Victor Henry Anderson

Victor Henry Anderson

May 21, 1917 – September 20, 2001

Victor Henry Anderson (May 21, 1917 – September 20, 2001) was an American Wiccan priest and poet. He was a founding member of the Feri Tradition, a form of the modern Pagan new religious movement of Wicca which was established in California during the 1960s.In his study of Wicca, Pagan studies scholar Ethan Doyle White characterized Feri as a "Wiccan" tradition.Doyle White 2016 However, some practitioners of modern Pagan Witchcraft restrict the term "Wicca" to British Traditional Wicca, in which case Feri would not be classified as "Wicca"; this exclusionary definition of the term has been described as "unsuitable for academic purposes".Doyle White 2016 Feri has thus been characterized as one form of Wicca which is nevertheless distinct from others, such as British Traditional Wicca, Dianic Wicca, and Stregheria.Doyle White 2016} Much of his poetry was religious in nature, being devoted to Feri deities.
Born in Clayton, New Mexico, to a working-class family, Anderson was left visually impaired during childhood. His family regularly moved around within the United States during his early years, with Anderson claiming that encounters with Mexican, Hawaiian, and Haitian migrants led to him gaining an early understanding of these various cultures' magical practices. The family eventually settled in Oregon, and Anderson later claimed that it was here that he was initiated into a tradition of witchcraft by an African woman. He later claimed that, in 1932, he joined a magico-religious group known as the Harpy Coven which was based in Ashland and which dissolved in the 1940s. According to his description, the group was devoted to a god and goddess, Setan and Lilith, and were influenced by both American folk magic and Huna.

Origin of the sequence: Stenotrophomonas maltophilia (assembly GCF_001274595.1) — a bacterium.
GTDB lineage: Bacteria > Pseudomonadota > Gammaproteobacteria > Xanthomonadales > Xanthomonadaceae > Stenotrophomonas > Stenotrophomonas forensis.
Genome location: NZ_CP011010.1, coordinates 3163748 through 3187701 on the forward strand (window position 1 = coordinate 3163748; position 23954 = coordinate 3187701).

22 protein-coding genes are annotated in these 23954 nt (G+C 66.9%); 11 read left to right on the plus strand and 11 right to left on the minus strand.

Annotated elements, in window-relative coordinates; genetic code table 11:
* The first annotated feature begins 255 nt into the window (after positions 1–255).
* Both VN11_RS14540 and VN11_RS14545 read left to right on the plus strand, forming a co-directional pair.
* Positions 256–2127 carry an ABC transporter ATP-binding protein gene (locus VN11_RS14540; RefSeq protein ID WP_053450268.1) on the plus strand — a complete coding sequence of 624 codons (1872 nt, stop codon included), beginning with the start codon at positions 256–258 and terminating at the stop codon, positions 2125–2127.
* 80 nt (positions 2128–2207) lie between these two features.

In 1944, he married Cora Cremeans in Bend, Oregon, and, inspired by the writings of English Wiccan Gerald Gardner, they founded the Mahaelani Coven, gaining followers of what became known as the Feri tradition. One of their first initiates was Gwydion Pendderwen, who was a significant influence on the development of the tradition, and who introduced elements from Alexandrian Wicca in to it. Anderson was a professional accordion player and wrote poetry for various American Pagan magazines. In 1970, he published his first book of poetry, Thorns of the Blood Rose, which contained devotional religious poetry dedicated to the Goddess; it won the Clover International Poetry Competition Award in 1975. Anderson continued to promote the Feri tradition until his death, at which point April Niino was appointed as the new Grandmaster of the tradition.